By now you’ve heard about the arrests Wednesday of Rocky Mount Police Sgt. T.J. Robertson and Officer Jacob Fracker, who attended President Trump’s “Stop the Steal” rally Jan. 6 in Washington, D.C. while they were off duty. Later that day, they also went to the protest that became a siege at the Capitol.
They got inside, too, and snapped a selfie of themselves posing in front of a statue, as Fracker made an obscene gesture to the camera.
Wednesday, federal authorities charged each with misdemeanors of knowingly entering a restricted building without authority to do so and engaging in conduct that disrupts government business. The town of Rocky Mount has put each on administrative leave.
Before their arrests, Robertson, 47, was the more outspoken of the duo. He freely made statements to this newspaper that were both eye-opening and question-provoking. Since their arrests, however, he’s understandably clammed up.
I gave Robertson a call Thursday, and he told me: “I can give you a statement, but under the advice of an attorney I can’t answer questions.” I asked him to email the statement and texted him my address. He acknowledged receiving it, but as of Friday evening, the statement had not arrived.
But before the arrests, in a Jan. 10 article by my colleagues Mike Allen, Luanne Rife and Karen Dillon, Robertson made some other statements. Those bear examining, so let’s begin.
Robertson said he and Fracker went in the Capitol in the 2 to 3 p.m. time range that day. The building was closed to the public, and surrounded by barricades that protestors eventually overran. It’s unclear how or if Robertson and Fracker crossed those.
“We were escorted in by the Capitol Police, shown around and told, ‘As long as you stay here, you’re fine,’” he said in the Jan. 10 story.
The photograph Robertson later posted on social media depicts he and Fracker before a statue of John Stark, an American revolutionist from New Hampshire who’s gotten credit for that state’s motto, “Live free or die.”
Notably, Stark’s statue is the Capitol’s Crypt, a ground-floor level museum beneath the Capitol Rotunda, which is at the building’s center. The Crypt’s 40 stone columns support the Rotunda’s floor, according to the Architect of the Capitol’s website. (The Crypt has other statues, too.)
The time range of their presence suggests Robertson and Fracker were inside the Crypt while great mayhem unfolded outside and upstairs. That bedlam included the overrun barricades, smashed windows, and beaten and bear-sprayed police officers. The police used tear gas and flash-bang grenades in a fruitless attempt to keep the rioters at bay.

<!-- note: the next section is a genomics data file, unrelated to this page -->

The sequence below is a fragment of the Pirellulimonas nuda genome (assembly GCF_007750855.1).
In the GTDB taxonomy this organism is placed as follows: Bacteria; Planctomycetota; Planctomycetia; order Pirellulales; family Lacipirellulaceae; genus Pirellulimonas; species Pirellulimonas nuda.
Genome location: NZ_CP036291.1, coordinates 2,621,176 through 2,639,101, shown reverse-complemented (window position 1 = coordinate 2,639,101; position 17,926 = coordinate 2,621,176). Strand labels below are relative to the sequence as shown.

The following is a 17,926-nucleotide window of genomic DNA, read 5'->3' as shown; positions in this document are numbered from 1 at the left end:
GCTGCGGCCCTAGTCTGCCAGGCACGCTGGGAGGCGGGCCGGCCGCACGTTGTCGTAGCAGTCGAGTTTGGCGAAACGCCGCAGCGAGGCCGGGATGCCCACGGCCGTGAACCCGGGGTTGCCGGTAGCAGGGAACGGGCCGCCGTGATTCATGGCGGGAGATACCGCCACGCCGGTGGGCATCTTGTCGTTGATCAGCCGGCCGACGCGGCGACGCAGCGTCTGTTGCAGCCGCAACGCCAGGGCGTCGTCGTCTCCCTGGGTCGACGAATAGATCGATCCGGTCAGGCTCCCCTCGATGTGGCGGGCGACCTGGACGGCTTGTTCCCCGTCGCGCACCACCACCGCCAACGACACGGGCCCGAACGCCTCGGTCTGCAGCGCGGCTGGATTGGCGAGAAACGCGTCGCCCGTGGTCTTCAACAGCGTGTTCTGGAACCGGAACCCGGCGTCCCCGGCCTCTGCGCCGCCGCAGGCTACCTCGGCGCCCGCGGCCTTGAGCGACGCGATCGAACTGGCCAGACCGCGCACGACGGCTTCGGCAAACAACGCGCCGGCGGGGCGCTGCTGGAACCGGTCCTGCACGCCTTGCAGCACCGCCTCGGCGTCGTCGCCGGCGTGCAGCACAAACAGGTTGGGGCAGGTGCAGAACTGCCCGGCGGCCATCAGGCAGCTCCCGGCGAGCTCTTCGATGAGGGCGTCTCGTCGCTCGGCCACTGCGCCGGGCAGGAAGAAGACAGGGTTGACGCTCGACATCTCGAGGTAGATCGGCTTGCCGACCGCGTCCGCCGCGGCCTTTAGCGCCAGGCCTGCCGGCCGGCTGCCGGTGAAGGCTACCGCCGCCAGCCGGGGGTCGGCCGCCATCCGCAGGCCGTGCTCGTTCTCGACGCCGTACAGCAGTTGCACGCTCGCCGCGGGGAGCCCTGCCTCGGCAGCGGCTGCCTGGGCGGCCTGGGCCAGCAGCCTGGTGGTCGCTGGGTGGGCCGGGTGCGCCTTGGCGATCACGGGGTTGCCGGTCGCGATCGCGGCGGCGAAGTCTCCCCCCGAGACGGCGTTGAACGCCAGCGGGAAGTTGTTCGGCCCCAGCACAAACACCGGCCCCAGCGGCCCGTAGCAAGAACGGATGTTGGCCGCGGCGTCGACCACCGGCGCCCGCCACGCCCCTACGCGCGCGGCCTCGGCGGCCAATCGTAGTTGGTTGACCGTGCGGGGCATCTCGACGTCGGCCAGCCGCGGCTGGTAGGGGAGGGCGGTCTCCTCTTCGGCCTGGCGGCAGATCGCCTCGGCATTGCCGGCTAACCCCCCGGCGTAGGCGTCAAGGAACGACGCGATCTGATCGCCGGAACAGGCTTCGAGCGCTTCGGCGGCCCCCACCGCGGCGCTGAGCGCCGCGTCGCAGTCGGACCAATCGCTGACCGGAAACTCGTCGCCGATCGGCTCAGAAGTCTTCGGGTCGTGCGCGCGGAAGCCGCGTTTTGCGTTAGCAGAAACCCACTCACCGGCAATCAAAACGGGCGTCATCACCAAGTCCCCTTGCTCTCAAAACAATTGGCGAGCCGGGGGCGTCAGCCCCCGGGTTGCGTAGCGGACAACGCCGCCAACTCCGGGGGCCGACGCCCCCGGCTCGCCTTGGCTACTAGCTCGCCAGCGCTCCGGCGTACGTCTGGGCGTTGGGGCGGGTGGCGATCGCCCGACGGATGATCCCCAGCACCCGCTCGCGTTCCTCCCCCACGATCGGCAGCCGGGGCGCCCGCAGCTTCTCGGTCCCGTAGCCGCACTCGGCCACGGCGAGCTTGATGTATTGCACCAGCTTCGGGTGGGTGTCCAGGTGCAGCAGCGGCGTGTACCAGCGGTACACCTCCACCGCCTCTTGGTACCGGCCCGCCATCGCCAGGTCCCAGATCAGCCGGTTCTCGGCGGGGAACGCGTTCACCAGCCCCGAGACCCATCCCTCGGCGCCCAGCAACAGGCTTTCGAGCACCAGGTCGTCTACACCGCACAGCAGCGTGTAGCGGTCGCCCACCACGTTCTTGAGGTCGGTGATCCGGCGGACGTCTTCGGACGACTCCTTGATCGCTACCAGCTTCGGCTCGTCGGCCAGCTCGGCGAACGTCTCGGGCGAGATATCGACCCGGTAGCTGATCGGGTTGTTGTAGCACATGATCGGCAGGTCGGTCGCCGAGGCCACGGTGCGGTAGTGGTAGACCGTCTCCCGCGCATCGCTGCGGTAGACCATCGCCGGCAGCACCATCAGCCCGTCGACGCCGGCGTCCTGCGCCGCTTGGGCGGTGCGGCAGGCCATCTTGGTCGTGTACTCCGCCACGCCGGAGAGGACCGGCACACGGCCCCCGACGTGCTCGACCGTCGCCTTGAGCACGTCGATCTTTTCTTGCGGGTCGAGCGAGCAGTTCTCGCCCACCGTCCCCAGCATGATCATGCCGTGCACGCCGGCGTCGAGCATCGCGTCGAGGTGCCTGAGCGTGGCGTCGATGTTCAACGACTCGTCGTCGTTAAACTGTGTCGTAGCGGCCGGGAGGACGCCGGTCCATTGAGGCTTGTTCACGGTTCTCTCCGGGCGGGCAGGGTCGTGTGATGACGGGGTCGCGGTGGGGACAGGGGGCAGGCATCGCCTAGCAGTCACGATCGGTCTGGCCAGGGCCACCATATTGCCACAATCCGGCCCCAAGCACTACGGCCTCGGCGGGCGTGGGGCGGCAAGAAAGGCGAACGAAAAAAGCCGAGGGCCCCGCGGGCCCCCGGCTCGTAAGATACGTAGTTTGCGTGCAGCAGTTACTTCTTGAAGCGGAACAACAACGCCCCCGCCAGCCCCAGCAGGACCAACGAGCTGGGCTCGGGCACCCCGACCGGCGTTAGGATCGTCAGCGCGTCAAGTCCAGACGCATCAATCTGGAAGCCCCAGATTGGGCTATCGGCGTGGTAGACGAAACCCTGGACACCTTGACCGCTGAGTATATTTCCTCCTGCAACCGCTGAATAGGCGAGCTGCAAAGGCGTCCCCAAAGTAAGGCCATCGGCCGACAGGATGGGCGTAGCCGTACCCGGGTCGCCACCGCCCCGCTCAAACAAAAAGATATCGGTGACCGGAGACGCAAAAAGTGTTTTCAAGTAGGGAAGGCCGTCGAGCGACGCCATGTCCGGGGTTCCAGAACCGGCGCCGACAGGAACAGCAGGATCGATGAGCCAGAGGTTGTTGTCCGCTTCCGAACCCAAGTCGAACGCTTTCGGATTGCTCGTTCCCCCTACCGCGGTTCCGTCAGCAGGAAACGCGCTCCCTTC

Five people died from that chaos, including one protestor who was shot and a police officer who was struck with a fire extinguisher and later died.
During the same 2 to 3 p.m. time range, members of the House and Senate fled their respective chambers and hid from insurrectionists who stormed the building. Some of the invaders were shouting, “Hang [Vice President] Mike Pence!”
But Robertson said he was unaware of any violence at the time he and Fracker were there.
“Where I was at there was no violence,” Robertson was quoted in the Jan. 10 story. “There was no fighting with police officers. The door was wide open and police officers were actually handing bottles of water out to people that came in.”
Another statement Robertson made in explaining how he and Fracker were unaware of any violence at the time was “The Capitol building is as big as our town.”
I looked into that, and discovered it’s not quite accurate. Here are the facts: The Capitol’s building’s footprint is 4 acres — roughly the size of three football fields. The building stands on a 58-acre plot of land that’s a national park.
Rocky Mount’s area is 6.849 square miles, which equals 4,383 acres. So the Capitol building is less than 1/1,000th the size of Rocky Mount. And the town is more than 75 times the area of the Capitol building and the grounds surrounding it.
Given the pandemonium that day, it seems hard to believe Robertson could have missed all of it. On the other hand, it’s unclear through which door he and Fracker entered the building. Could it have been on the opposite side of the Capitol from where the rioting was? We just don’t know.
It’s also unclear why Capitol Police seemed as welcoming as Robertson described. Aside from the officer who died from injuries he received, at least 13 others were injured. Did Robertson and Fracker display their own law enforcement IDs to the cops in the building and get favorable treatment? That’s unclear, too. We also don’t know if they had their police IDs with them that day.
And why did Fracker, 29, pose inside the Capitol Crypt using a defiant gesture in that photo? It’s not your typical tourist shot.
There’s also the matter of a social media post Robertson put up on his Facebook page after the Capitol’s invasion. That seems to belie Robertson’s earlier statement he and Fracker were unaware of any violence. Here it is:
“CNN and the Left are just mad because we actually attacked the government who is the problem and not some random small business.
“The Left rioted all Summer and just burned their own neighborhoods, assaulted numerous civilians, and destroyed and looted small family owned stores.
“The Right IN ONE DAY took the f——— US Capitol. Keep poking us.”
Do those sound like the words of a guy who witnessed no violence whatsoever at the Capitol on Jan. 6?
We probably won’t get the answers to any of these questions until Robertson and Fracker go to trial, enter pleas to the charges, or the government upgrades their alleged offenses.